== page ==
Autism is a devastating neurodevelopmental disorder characterized by social impairment, restrictive thinking/repetitive behaviors, and communication impairment presenting before age three. Therapeutic development has been hampered by poor understanding of the underlying pathophysiology. Cerebellar dysfunction has been implicated in autism pathogenesis; however, the precise role for the cerebellum in these disorders remains unclear. Tuberous Sclerosis Complex, a genetic disorder caused by mutation in either Tsc1 or Tsc2, has high rates of autism (~50%). Patients with TSC have significant cerebellar abnormalities, which correlate with the presence of autism in TSC, while functional imaging with cerebellar dysfunction also differentiates TSC patients with autism. To investigate the cerebellar contribution to autistic behaviors, Dr. Tsai generated a mouse model with Tsc1 loss specifically in cerebellar Purkinje cells (PCs). Loss of Tsc1 in PCs was sufficient to generate autistic-like behaviors in mice in addition to abnormal neuronal morphology and impaired electric excitability. As mTOR is elevated with loss of Tsc1, Dr. Tsai treated this model with the mTOR specific inhibitor, rapamycin, which resulted in the prevention of pathological and behavioral abnormalities. These findings lead to the hypothesis that abnormal PC morphology and function contribute to autistic-like phenotypes while also providing the foundation to delineate the neuroanatomical basis and critical periods for development and treatment of autistic-like behaviors. To test these hypotheses, the current mentored training proposal has the following specific aims (1) Determine the molecular and neuroanatomical mechanisms underlying autistic-like behaviors in Purkinje cell-specific Tsc1 mutant mice. (2) Define the critical periods for autistic-like behaviors in Purkinje cell specific Tsc1 mutant mice. (3) Define the cerebellar neuroanatomical underlying autistic-like behaviors. These studies will provide important molecular, behavioral, and neuroanatomical insight into the contribution of cerebellar dysfunction to the pathophysiology of autism while also providing the foundation for rational therapeutic development for these devastating disorders. These studies will be performed under the dual mentorship of Dr. Mustafa Sahin, a pioneer in the understanding of the neurological basis for TSC, and Dr. Wade Regehr, a renowned expert in cerebellar circuitry and physiology. The Department of Neurology will provide a fertile environment to define the cerebellar contribution to autism. Dr. Tsai is a child neurologist who directs the Cerebellar Disorders Clinic at Boston Children's Hospital. His career goal is to become an independent physician-scientist committed to understanding the contribution of cerebellar dysfunction to behavioral, learning, and neurodevelopmental disorders such as autism. This mentored award will provide Dr. Tsai a structured, productive training experience that will bolster his transition to becoming an independent physician-scientist.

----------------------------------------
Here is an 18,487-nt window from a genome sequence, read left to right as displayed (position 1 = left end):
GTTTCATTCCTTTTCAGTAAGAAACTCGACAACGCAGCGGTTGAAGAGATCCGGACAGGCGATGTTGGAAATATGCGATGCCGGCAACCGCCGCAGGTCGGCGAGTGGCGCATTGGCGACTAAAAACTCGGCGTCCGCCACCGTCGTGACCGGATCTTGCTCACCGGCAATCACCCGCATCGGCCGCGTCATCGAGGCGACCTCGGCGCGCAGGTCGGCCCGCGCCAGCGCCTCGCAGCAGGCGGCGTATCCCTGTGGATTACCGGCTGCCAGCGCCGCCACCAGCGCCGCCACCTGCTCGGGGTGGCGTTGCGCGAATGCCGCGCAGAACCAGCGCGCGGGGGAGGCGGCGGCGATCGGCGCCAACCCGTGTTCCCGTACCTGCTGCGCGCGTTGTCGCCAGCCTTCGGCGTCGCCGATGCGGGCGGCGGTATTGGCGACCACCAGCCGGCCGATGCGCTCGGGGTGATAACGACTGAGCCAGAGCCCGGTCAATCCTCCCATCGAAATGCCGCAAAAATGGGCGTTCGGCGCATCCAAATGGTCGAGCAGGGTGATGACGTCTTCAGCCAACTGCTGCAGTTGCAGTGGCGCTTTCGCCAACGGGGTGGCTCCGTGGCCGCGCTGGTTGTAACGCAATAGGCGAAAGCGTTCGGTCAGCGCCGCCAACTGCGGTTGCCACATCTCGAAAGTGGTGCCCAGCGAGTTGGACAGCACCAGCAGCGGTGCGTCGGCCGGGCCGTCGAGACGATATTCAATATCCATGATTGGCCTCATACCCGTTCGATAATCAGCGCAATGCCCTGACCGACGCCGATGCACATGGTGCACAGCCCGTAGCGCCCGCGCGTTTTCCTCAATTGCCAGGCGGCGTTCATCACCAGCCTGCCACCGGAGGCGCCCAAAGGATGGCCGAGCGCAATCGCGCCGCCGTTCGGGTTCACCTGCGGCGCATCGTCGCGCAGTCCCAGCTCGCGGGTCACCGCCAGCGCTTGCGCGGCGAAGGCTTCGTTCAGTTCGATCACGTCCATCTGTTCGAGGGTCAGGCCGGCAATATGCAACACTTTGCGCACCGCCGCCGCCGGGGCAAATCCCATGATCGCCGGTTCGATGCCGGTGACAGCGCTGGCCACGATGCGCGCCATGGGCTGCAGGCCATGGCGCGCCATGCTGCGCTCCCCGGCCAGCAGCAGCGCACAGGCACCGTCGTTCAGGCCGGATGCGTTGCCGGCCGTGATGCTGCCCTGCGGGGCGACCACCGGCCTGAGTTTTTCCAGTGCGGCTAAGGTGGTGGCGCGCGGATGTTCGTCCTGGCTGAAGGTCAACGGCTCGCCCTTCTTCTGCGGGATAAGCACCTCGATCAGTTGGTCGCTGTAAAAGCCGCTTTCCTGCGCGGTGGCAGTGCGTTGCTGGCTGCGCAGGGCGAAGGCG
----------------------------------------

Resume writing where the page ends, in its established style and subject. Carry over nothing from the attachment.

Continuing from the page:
Autism presents a significant worldwide healthcare challenge, but therapeutic development has been hindered by a poor understanding of the underlying pathophysiologic mechanisms. Cerebellar dysfunction has been implicated in the pathogenesis of the disorder, and this proposal investigates the biological mechanisms by which cerebellar dysfunction contributes to autism using a mouse model of Tuberous Sclerosis Complex, a monogenetic disorder associated with high rates of autism. The goal of this proposed work is to identify the neuroanatomic basis behind this cerebellar contribution while also identifying rational therapeutic targets to improve the treatment of patients with autism.
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